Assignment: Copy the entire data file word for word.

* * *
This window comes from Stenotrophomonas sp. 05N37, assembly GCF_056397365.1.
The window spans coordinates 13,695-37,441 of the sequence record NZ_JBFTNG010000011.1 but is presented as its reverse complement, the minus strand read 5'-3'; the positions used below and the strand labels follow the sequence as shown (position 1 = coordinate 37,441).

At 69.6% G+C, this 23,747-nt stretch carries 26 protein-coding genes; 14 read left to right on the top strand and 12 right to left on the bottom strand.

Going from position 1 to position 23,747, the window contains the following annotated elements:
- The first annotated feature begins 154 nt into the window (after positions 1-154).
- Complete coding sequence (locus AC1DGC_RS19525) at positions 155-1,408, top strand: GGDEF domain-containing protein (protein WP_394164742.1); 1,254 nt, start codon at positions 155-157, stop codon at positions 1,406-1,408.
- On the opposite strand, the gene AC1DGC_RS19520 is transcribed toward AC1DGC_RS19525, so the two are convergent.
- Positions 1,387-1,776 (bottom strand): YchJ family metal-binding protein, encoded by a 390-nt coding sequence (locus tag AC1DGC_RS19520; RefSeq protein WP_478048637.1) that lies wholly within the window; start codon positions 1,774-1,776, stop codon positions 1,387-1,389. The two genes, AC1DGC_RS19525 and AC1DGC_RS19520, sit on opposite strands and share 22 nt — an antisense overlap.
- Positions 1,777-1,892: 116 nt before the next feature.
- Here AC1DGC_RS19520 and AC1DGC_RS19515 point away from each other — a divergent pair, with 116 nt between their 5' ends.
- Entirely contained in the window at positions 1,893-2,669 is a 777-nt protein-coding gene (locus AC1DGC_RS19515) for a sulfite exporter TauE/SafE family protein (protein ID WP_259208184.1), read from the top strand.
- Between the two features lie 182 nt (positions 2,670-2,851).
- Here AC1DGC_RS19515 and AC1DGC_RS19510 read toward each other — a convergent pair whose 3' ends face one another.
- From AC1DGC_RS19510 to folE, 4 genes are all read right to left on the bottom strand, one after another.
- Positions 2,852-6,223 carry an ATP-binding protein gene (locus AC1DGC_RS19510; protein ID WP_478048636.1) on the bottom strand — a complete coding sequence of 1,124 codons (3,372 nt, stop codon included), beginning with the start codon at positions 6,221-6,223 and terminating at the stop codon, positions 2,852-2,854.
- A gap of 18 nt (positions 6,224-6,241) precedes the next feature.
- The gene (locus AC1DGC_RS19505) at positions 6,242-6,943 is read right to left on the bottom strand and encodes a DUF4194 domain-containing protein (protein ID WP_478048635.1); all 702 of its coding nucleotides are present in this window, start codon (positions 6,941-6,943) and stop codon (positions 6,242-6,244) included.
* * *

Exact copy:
This window comes from Stenotrophomonas sp. 05N37, assembly GCF_056397365.1.
The window spans coordinates 13,695-37,441 of the sequence record NZ_JBFTNG010000011.1 but is presented as its reverse complement, the minus strand read 5'-3'; the positions used below and the strand labels follow the sequence as shown (position 1 = coordinate 37,441).

At 69.6% G+C, this 23,747-nt stretch carries 26 protein-coding genes; 14 read left to right on the top strand and 12 right to left on the bottom strand.

Going from position 1 to position 23,747, the window contains the following annotated elements:
- The first annotated feature begins 154 nt into the window (after positions 1-154).
- Complete coding sequence (locus AC1DGC_RS19525) at positions 155-1,408, top strand: GGDEF domain-containing protein (protein WP_394164742.1); 1,254 nt, start codon at positions 155-157, stop codon at positions 1,406-1,408.
- On the opposite strand, the gene AC1DGC_RS19520 is transcribed toward AC1DGC_RS19525, so the two are convergent.
- Positions 1,387-1,776 (bottom strand): YchJ family metal-binding protein, encoded by a 390-nt coding sequence (locus tag AC1DGC_RS19520; RefSeq protein WP_478048637.1) that lies wholly within the window; start codon positions 1,774-1,776, stop codon positions 1,387-1,389. The two genes, AC1DGC_RS19525 and AC1DGC_RS19520, sit on opposite strands and share 22 nt — an antisense overlap.
- Positions 1,777-1,892: 116 nt before the next feature.
- Here AC1DGC_RS19520 and AC1DGC_RS19515 point away from each other — a divergent pair, with 116 nt between their 5' ends.
- Entirely contained in the window at positions 1,893-2,669 is a 777-nt protein-coding gene (locus AC1DGC_RS19515) for a sulfite exporter TauE/SafE family protein (protein ID WP_259208184.1), read from the top strand.
- Between the two features lie 182 nt (positions 2,670-2,851).
- Here AC1DGC_RS19515 and AC1DGC_RS19510 read toward each other — a convergent pair whose 3' ends face one another.
- From AC1DGC_RS19510 to folE, 4 genes are all read right to left on the bottom strand, one after another.
- Positions 2,852-6,223 carry an ATP-binding protein gene (locus AC1DGC_RS19510; protein ID WP_478048636.1) on the bottom strand — a complete coding sequence of 1,124 codons (3,372 nt, stop codon included), beginning with the start codon at positions 6,221-6,223 and terminating at the stop codon, positions 2,852-2,854.
- A gap of 18 nt (positions 6,224-6,241) precedes the next feature.
- The gene (locus AC1DGC_RS19505) at positions 6,242-6,943 is read right to left on the bottom strand and encodes a DUF4194 domain-containing protein (protein ID WP_478048635.1); all 702 of its coding nucleotides are present in this window, start codon (positions 6,941-6,943) and stop codon (positions 6,242-6,244) included.